"Death comes for all of us. It is our fate as living, breathing, metabolizing organisms. Dealing with the fact of death is unsettling. Yet there is no other way to live." - Paul Kalanithi, MD Recently, first-year students of the medical and physician’s assistant classes completed their seventh and final practical exam in clinical anatomy. Through fifteen weeks, 117 students learned the structures of the human body organized by region, working from ...

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A professor recently romanticized my idea of clinical reasoning as he began our session by saying, "When you're a physician, you're a detective." He elaborated: "Every fact you have, every piece of evidence you have, must be consistent with your leading diagnosis." As he said this, my eyes narrowed, and I sat up a little taller. My fellow first-year medical students and I have begun our official training in clinical reasoning, ...

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I recently told a friend that medical school is changing me fundamentally as a person. This sounds dramatic, but there's truth to it. This program and education are successfully training my brain to think in new ways, sloughing off parts of who I was, and adding new parts to who I will become. However, to my surprise, the experience has also resurfaced old parts of me that I had considered ...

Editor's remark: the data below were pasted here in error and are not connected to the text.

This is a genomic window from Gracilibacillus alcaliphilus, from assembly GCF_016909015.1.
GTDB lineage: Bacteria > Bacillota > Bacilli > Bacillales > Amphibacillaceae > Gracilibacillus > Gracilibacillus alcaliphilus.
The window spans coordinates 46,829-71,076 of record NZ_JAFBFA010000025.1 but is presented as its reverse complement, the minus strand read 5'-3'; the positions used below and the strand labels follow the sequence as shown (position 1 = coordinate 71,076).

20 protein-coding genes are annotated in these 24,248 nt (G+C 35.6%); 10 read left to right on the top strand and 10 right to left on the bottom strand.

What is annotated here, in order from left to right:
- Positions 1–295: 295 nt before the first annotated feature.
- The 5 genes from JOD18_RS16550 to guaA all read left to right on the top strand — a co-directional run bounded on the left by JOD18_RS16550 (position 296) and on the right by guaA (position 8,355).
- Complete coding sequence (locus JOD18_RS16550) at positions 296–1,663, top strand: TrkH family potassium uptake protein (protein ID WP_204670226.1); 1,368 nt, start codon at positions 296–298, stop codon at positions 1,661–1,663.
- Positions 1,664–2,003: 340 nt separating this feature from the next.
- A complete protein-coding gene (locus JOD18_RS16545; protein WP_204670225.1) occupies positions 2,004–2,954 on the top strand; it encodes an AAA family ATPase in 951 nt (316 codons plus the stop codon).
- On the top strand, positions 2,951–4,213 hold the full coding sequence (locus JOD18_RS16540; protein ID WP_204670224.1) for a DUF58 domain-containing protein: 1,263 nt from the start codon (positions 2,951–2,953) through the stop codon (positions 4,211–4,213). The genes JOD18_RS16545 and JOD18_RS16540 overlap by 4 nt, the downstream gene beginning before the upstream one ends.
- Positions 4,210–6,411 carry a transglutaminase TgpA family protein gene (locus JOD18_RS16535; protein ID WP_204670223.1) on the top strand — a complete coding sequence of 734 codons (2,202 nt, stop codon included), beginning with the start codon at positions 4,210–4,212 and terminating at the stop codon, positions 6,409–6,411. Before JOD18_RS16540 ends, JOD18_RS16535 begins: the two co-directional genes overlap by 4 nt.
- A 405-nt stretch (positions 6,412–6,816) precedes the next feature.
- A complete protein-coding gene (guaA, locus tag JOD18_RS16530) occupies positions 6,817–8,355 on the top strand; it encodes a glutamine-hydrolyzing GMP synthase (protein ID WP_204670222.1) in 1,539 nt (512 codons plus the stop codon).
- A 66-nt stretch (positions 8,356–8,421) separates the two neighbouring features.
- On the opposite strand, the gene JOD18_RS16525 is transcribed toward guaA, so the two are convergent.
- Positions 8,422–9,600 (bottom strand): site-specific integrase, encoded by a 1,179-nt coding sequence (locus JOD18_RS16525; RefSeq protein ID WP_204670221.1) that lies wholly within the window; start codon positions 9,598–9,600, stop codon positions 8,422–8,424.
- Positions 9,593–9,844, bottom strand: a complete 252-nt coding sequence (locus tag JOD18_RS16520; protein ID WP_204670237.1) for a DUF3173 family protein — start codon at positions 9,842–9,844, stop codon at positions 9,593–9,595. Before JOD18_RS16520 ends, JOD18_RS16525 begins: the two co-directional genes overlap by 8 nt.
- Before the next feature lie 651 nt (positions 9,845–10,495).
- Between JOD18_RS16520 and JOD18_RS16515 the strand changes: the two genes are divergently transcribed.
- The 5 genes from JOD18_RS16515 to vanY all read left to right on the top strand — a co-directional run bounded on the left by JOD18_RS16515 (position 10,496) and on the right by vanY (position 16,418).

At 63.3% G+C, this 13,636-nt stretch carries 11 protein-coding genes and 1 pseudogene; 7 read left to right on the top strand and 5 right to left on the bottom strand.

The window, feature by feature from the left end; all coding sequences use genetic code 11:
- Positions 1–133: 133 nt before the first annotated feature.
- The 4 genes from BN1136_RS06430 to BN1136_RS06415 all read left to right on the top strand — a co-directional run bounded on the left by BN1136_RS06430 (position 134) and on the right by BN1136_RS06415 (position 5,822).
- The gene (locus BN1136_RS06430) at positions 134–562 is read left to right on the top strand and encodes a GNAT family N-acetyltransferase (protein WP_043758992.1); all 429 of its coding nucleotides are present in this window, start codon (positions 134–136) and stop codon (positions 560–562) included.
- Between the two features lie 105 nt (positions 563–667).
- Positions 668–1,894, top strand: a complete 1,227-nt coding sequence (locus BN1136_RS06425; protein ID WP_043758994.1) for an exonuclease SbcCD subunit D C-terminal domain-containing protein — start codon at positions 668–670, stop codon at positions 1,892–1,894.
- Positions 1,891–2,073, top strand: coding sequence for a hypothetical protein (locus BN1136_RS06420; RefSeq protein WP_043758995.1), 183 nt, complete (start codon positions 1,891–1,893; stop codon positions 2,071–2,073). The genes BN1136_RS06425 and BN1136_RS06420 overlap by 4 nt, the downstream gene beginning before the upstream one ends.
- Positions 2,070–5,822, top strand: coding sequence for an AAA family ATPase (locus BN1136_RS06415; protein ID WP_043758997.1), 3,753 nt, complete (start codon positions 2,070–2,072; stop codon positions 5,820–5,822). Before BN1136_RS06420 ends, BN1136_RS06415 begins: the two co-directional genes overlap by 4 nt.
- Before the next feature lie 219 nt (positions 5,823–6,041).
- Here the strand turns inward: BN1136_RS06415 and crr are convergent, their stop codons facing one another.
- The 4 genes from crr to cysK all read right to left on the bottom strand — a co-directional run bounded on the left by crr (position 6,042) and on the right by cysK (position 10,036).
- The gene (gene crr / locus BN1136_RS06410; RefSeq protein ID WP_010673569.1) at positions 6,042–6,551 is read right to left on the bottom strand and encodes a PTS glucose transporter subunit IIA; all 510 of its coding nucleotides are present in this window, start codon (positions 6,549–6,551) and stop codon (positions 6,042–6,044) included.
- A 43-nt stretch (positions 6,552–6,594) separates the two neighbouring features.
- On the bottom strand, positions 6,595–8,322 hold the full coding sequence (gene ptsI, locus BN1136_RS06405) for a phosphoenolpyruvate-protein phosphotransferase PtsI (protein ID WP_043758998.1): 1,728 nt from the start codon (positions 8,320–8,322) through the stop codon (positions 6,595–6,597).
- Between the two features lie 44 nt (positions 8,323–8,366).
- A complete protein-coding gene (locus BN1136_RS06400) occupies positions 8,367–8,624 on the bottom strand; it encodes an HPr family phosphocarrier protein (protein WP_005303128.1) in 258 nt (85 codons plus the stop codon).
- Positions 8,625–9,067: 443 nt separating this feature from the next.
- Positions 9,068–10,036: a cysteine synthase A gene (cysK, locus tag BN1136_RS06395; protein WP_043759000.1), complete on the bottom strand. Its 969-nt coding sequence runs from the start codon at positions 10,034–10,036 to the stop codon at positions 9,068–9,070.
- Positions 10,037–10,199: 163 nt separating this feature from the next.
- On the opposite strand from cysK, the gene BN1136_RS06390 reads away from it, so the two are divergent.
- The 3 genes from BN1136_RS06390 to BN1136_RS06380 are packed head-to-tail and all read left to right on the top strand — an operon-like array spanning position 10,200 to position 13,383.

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In medical school, I’m having a hard time choosing among extracurricular activities. Some of the difficulty comes from the fact that our mandatory classes are hard enough for me to manage. On top of managing coursework, I feel an enormous pressure to question what I should and shouldn’t do to best plan for my future. A little voice inside my head always asks, “How will this look on my resume?” I ...

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During the recent winter break, I went home and visited my yearly slew of doctors for check-ups: vision, dental, gynecology, etc. In the exam room, my new gynecologist instructed me to put my feet up in the stirrups. I had recently learned in a seminar at school that new guidelines on Pap smears suggest spacing them every three years for women at my age, and I wondered, “Do I even ...

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Before coming to medical school, I made a promise to myself: I will not become a robot doctor. Time and again, I visited what I call robot doctors: those physicians unable to empathize with me and seemingly unable to compute moments when I said something unscripted. For example, I once made an appointment with a doctor to discuss what might have been irritable bowel syndrome (IBS). While describing my symptoms ...

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